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The ban came into force on New Year's Day, but yesterday was the first real test of the new policy, with staff and students back on campus for the start of summer school.
Otago Norml spokesman Abe Gray said the group, which runs ''4:20'' protests on the University Union lawn where members smoke cannabis, said it would continue to run protests, but consume cannabis using vaporisers, which were not covered by the policy.
Mr Gray said if the university cracked down on the group and forced it off campus it would continue the protests in Cumberland St, outside the university's new visitor's centre.
''If they want us to be more prominent and right where the coaches pull up, then we can do that, but we would rather stay where we are.''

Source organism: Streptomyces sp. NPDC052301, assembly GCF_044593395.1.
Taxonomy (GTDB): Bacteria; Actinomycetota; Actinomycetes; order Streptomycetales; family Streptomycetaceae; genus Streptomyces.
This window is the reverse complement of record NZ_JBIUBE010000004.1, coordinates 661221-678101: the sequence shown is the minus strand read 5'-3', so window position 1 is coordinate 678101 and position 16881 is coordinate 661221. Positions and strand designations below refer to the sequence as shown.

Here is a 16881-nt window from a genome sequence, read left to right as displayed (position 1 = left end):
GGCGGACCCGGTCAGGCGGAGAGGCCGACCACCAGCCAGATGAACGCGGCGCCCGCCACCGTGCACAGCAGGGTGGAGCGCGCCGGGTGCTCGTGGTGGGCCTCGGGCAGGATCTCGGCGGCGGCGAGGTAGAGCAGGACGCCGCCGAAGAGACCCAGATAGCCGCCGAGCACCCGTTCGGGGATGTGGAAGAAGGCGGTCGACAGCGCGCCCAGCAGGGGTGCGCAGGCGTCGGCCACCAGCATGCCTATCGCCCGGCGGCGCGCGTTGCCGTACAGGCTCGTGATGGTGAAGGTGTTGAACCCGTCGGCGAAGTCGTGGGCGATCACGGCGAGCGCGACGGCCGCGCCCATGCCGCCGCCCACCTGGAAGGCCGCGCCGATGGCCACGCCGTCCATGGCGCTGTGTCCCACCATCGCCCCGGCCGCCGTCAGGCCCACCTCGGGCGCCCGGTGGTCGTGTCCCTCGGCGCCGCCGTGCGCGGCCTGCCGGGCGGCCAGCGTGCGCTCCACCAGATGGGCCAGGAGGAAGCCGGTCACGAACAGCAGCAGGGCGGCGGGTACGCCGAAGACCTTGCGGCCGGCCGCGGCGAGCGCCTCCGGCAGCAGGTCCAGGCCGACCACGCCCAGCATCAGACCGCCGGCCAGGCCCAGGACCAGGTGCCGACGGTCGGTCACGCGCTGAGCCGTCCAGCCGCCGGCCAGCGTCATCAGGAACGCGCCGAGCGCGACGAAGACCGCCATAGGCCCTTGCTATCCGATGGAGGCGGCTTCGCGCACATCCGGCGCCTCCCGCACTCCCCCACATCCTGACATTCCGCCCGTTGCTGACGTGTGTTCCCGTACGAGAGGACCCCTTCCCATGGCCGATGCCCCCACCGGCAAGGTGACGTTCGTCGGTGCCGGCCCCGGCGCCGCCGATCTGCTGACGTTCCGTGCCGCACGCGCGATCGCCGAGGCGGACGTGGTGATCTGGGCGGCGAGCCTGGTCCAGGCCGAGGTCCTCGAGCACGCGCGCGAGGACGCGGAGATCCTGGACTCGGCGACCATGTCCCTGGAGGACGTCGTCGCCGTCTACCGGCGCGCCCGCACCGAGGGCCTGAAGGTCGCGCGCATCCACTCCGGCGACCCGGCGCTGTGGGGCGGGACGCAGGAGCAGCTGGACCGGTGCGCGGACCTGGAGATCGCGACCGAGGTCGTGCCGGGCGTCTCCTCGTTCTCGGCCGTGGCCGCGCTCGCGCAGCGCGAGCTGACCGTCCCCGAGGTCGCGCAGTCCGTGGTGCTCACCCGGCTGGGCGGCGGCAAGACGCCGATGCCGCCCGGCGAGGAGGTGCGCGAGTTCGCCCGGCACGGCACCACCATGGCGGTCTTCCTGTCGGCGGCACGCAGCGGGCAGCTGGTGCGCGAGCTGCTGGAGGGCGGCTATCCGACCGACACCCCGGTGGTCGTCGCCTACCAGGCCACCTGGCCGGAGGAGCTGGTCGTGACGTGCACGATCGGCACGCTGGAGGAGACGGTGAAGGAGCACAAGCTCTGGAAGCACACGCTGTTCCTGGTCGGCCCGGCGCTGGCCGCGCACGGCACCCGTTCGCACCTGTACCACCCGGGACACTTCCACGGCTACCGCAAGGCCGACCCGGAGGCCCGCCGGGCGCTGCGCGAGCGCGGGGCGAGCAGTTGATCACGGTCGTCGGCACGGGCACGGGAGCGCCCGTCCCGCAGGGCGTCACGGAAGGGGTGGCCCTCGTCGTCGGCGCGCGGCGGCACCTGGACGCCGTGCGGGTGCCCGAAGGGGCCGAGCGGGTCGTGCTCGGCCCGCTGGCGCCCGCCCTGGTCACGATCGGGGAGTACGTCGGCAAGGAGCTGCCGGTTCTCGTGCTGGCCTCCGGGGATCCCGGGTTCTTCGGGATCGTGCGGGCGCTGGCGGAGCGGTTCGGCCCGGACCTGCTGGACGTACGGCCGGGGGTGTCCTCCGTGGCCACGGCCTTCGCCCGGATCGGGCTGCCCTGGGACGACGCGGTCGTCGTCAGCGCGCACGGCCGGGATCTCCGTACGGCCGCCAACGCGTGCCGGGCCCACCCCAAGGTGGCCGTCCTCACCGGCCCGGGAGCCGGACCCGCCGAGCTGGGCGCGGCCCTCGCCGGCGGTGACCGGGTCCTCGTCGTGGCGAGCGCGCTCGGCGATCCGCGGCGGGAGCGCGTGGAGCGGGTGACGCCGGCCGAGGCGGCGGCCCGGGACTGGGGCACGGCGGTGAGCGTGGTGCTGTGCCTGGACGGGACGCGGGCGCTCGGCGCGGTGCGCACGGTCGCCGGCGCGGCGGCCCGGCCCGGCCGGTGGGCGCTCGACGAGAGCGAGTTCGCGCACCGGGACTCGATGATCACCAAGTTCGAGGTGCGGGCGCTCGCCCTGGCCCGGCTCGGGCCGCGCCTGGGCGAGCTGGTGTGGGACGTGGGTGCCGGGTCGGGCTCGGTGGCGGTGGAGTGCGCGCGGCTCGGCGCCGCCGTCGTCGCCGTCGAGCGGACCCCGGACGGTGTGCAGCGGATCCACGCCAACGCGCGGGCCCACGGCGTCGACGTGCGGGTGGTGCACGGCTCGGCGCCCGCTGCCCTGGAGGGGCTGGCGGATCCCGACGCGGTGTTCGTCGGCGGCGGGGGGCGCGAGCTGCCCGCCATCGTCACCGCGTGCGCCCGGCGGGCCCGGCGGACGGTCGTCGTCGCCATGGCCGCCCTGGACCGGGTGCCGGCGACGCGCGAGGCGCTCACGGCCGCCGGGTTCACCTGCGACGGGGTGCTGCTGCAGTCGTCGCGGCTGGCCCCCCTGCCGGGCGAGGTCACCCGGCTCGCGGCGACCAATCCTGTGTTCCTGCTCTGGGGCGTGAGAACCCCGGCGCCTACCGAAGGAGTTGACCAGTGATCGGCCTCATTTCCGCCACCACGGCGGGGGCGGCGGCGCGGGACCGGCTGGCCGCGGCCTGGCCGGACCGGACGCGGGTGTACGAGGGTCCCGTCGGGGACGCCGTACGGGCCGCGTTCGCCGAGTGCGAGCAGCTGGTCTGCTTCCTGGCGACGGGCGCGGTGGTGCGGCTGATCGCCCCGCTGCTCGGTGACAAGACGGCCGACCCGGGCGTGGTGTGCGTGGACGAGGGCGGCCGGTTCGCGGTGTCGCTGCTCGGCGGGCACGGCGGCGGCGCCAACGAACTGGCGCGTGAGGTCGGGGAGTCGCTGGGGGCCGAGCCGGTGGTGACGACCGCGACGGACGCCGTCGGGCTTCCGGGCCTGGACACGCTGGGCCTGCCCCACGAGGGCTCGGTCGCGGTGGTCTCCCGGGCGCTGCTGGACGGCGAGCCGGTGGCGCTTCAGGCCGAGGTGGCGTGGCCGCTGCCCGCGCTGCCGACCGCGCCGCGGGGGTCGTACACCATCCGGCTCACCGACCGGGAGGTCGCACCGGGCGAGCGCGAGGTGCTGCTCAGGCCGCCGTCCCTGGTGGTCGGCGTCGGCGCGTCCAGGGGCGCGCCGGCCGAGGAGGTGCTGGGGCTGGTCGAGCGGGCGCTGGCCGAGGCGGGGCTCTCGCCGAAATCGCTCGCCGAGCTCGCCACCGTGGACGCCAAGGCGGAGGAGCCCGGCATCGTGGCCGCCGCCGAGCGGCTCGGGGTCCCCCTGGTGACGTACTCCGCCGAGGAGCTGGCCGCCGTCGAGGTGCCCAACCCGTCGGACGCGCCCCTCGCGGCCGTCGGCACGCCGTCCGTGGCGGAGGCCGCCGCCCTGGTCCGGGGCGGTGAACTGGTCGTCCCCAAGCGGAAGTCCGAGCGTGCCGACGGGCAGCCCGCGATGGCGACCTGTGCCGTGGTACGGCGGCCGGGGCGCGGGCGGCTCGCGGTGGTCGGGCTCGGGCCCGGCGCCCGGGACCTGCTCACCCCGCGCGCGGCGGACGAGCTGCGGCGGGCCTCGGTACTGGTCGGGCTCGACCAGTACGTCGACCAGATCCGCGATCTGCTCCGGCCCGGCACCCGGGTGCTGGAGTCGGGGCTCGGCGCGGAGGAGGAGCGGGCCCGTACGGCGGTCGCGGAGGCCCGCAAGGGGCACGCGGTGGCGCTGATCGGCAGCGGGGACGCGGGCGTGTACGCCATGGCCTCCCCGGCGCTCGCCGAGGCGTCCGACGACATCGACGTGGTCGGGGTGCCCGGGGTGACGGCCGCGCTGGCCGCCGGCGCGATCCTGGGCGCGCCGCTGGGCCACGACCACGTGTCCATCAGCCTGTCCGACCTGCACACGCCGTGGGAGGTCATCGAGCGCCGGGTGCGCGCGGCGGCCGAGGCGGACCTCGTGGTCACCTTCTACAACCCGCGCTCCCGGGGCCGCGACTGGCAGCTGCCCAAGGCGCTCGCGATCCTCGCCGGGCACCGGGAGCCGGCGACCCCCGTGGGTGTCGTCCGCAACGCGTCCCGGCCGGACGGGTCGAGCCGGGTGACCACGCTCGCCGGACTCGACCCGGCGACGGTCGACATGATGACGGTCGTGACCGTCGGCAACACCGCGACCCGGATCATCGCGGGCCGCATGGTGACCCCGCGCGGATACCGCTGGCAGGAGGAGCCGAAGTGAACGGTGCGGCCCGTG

Co-chairwoman of the university's smoke-free campus implementation working group Prof Janet Hoek said the policy was largely aimed at tobacco smokers.
She confirmed the smoke-free policy did not include vaporisers or ''e-cigarettes'' but that could change, based on new research or Government policy, when the smoke-free rule was reviewed.
''Vaporising cannabis is actually against the law, so to some extent we don't need a policy which incorporates that,'' Prof Hoek said.
Given the long lead-in time, she did not think many would be caught flouting the new rules.
For those who were caught, the university would be taking an educational approach at first, but after that the university's usual disciplinary measures would be used.
No-one was seen breaking the new policy when the Otago Daily Times visited the campus yesterday. ''No smoking'' signs were visible at entrances to the campus and areas which used to be frequented by smokers.
One student smoker who left the campus to smoke and declined to be named, said the university was taking away people's ''freedom'' and should have at least included a designated smoking area.